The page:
• Topic > Life Struggles > Jealousy >

    The Remedy for Jealousy

    I gladly agreed to babysit my grandkids while their parents went out for the evening. After hugs, I asked the boys what they did over the weekend. (Both had separate adventures.) Bridger, age three, recounted breathlessly how he got to stay overnight with his aunt and uncle—and he had ice cream and rode a carousel and watched a movie! Next it was five-year-old Samuel’s turn. When asked what he did, he said, “Camping.” “Did you have fun?” I asked. “Not so much,” he answered forlornly.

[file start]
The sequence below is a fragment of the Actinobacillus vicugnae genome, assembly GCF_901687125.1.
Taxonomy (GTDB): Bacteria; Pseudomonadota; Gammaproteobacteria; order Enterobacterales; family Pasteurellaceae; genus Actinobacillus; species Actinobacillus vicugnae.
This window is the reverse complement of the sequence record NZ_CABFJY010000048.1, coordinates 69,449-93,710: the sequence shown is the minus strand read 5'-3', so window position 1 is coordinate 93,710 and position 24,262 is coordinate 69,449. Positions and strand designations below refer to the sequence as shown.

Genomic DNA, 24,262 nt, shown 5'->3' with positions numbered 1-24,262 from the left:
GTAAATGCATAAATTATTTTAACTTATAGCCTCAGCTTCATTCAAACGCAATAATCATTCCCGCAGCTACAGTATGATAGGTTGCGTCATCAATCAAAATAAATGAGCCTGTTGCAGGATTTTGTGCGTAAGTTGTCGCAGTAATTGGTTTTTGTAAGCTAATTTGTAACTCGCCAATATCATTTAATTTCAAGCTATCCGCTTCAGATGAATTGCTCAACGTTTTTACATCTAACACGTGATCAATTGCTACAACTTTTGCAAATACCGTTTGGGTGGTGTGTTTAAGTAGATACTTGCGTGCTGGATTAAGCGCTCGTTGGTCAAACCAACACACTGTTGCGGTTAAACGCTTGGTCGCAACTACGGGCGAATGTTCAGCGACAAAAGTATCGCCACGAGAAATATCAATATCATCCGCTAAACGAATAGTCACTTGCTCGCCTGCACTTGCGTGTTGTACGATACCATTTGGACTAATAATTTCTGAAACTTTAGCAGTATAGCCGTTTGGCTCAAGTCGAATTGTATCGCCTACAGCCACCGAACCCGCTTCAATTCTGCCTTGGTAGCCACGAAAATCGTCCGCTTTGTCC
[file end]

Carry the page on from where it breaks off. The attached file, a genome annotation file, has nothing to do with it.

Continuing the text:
The prophet Samuel experienced the age-old feeling of jealousy. He forgot how much fun he had…

    A Life Lesson in an Elevator

    One morning, I was in an elevator travelling down from the 27th floor. It stopped at the 19th floor. “Selamat pagi,” a tourist said as she entered the elevator with her luggage. “Good morning.”

    Envy and Humility

    The movie Amadeus depicts Antonio Salieri as a composer who couldn’t enjoy his gift because he happened to live at the same time as the great Wolfgang Amadeus Mozart. Salieri worked diligently to create a decent musical work, only to watch the impish Mozart sit down at the piano and play soaring music, seemingly off the top of his head. Salieri begged God for Mozart’s gift, but he believed that God gave him just enough talent to recognize the many ways he didn’t measure up.

    Comparison Obsession